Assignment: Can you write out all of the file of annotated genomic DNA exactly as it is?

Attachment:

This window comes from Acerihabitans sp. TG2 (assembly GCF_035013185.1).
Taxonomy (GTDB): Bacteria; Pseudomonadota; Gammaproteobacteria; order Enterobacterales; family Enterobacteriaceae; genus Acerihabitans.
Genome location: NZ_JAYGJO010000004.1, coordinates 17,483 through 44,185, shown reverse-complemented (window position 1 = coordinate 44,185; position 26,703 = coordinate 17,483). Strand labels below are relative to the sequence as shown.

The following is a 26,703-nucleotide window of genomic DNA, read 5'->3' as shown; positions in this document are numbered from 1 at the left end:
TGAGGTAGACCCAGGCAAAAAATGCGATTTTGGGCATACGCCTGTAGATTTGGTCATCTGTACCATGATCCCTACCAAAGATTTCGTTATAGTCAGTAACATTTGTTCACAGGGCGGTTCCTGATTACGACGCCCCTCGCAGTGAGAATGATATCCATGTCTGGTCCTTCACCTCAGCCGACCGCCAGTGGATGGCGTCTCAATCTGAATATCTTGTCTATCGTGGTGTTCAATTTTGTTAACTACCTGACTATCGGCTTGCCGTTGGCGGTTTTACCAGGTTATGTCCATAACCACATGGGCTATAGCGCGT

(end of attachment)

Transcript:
This window comes from Acerihabitans sp. TG2 (assembly GCF_035013185.1).
Taxonomy (GTDB): Bacteria; Pseudomonadota; Gammaproteobacteria; order Enterobacterales; family Enterobacteriaceae; genus Acerihabitans.
Genome location: NZ_JAYGJO010000004.1, coordinates 17,483 through 44,185, shown reverse-complemented (window position 1 = coordinate 44,185; position 26,703 = coordinate 17,483). Strand labels below are relative to the sequence as shown.

The following is a 26,703-nucleotide window of genomic DNA, read 5'->3' as shown; positions in this document are numbered from 1 at the left end:
TGAGGTAGACCCAGGCAAAAAATGCGATTTTGGGCATACGCCTGTAGATTTGGTCATCTGTACCATGATCCCTACCAAAGATTTCGTTATAGTCAGTAACATTTGTTCACAGGGCGGTTCCTGATTACGACGCCCCTCGCAGTGAGAATGATATCCATGTCTGGTCCTTCACCTCAGCCGACCGCCAGTGGATGGCGTCTCAATCTGAATATCTTGTCTATCGTGGTGTTCAATTTTGTTAACTACCTGACTATCGGCTTGCCGTTGGCGGTTTTACCAGGTTATGTCCATAACCACATGGGCTATAGCGCGT